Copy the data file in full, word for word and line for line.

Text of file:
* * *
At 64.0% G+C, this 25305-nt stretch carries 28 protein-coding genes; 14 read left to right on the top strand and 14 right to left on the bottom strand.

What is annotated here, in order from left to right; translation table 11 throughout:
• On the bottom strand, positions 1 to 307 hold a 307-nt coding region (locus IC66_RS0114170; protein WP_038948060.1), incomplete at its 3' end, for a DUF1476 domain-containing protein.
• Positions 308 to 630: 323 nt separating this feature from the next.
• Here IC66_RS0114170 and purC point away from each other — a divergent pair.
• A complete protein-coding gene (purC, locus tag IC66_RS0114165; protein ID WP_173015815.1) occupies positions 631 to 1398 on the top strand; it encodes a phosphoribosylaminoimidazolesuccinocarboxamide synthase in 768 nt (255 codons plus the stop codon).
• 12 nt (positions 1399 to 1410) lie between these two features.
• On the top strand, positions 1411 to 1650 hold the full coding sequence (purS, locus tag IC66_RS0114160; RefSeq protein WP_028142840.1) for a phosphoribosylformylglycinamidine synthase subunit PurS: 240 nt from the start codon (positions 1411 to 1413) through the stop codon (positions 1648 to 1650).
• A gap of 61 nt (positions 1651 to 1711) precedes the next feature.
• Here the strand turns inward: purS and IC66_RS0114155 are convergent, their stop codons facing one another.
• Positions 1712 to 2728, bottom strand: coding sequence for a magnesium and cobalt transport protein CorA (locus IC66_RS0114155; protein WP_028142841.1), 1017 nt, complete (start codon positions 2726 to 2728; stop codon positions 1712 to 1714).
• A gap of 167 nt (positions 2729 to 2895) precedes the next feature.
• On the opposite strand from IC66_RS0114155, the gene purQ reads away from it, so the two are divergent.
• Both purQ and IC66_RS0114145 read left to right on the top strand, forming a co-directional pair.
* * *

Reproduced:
At 64.0% G+C, this 25305-nt stretch carries 28 protein-coding genes; 14 read left to right on the top strand and 14 right to left on the bottom strand.

What is annotated here, in order from left to right; translation table 11 throughout:
• On the bottom strand, positions 1 to 307 hold a 307-nt coding region (locus IC66_RS0114170; protein WP_038948060.1), incomplete at its 3' end, for a DUF1476 domain-containing protein.
• Positions 308 to 630: 323 nt separating this feature from the next.
• Here IC66_RS0114170 and purC point away from each other — a divergent pair.
• A complete protein-coding gene (purC, locus tag IC66_RS0114165; protein ID WP_173015815.1) occupies positions 631 to 1398 on the top strand; it encodes a phosphoribosylaminoimidazolesuccinocarboxamide synthase in 768 nt (255 codons plus the stop codon).
• 12 nt (positions 1399 to 1410) lie between these two features.
• On the top strand, positions 1411 to 1650 hold the full coding sequence (purS, locus tag IC66_RS0114160; RefSeq protein WP_028142840.1) for a phosphoribosylformylglycinamidine synthase subunit PurS: 240 nt from the start codon (positions 1411 to 1413) through the stop codon (positions 1648 to 1650).
• A gap of 61 nt (positions 1651 to 1711) precedes the next feature.
• Here the strand turns inward: purS and IC66_RS0114155 are convergent, their stop codons facing one another.
• Positions 1712 to 2728, bottom strand: coding sequence for a magnesium and cobalt transport protein CorA (locus IC66_RS0114155; protein WP_028142841.1), 1017 nt, complete (start codon positions 2726 to 2728; stop codon positions 1712 to 1714).
• A gap of 167 nt (positions 2729 to 2895) precedes the next feature.
• On the opposite strand from IC66_RS0114155, the gene purQ reads away from it, so the two are divergent.
• Both purQ and IC66_RS0114145 read left to right on the top strand, forming a co-directional pair.